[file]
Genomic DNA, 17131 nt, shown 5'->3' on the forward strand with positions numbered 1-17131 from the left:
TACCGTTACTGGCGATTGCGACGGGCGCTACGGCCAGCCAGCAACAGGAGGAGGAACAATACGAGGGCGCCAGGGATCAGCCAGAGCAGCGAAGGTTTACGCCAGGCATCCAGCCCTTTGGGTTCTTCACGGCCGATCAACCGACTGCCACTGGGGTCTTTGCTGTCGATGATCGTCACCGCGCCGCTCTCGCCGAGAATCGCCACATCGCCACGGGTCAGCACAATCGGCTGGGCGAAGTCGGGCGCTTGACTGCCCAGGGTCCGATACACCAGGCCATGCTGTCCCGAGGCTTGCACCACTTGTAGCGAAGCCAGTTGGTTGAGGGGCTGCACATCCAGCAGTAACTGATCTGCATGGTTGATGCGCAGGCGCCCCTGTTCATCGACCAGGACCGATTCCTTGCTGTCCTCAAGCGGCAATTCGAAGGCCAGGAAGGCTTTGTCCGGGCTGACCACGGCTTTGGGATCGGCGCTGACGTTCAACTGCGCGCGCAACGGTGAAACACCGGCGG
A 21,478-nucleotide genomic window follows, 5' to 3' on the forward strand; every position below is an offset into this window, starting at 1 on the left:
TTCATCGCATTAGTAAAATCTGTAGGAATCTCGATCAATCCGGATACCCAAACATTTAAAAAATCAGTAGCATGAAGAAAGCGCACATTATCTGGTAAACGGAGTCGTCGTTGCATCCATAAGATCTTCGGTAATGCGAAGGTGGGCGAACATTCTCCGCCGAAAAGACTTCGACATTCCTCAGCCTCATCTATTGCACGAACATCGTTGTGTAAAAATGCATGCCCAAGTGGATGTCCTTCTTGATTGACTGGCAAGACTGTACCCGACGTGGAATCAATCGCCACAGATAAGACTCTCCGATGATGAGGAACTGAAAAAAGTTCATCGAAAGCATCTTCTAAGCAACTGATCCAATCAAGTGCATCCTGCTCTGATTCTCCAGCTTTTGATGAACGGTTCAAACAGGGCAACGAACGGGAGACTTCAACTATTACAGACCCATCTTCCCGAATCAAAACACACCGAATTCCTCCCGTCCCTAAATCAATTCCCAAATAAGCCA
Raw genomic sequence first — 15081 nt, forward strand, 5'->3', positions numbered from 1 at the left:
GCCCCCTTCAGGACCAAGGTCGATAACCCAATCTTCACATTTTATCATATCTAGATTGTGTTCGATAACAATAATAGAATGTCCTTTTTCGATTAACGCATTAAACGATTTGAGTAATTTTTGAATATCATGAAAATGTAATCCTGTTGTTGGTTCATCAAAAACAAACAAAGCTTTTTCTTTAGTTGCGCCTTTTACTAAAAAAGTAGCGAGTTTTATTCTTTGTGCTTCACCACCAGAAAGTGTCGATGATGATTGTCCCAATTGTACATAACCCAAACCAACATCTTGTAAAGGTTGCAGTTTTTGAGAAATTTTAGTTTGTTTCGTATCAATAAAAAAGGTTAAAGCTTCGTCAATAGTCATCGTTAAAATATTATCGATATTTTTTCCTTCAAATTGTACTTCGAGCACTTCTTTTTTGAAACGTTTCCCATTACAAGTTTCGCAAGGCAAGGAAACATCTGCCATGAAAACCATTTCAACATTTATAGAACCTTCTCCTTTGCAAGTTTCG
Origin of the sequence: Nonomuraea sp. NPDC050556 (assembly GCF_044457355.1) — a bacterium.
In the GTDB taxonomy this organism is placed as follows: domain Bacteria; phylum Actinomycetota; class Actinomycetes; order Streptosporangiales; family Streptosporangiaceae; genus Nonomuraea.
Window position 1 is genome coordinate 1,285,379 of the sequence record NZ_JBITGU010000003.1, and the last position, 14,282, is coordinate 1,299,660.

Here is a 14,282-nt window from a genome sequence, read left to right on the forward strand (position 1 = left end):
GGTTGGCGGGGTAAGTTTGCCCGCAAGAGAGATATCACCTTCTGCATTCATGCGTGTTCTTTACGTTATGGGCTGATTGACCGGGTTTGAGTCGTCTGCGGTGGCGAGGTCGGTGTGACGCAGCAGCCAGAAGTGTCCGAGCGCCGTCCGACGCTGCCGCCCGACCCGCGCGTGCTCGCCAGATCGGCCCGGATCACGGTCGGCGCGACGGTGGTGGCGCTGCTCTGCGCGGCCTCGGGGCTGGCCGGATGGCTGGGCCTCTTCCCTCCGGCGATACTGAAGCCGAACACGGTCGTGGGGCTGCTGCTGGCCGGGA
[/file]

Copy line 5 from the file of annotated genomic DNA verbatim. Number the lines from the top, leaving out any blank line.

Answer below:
Raw genomic sequence first — 15081 nt, forward strand, 5'->3', positions numbered from 1 at the left: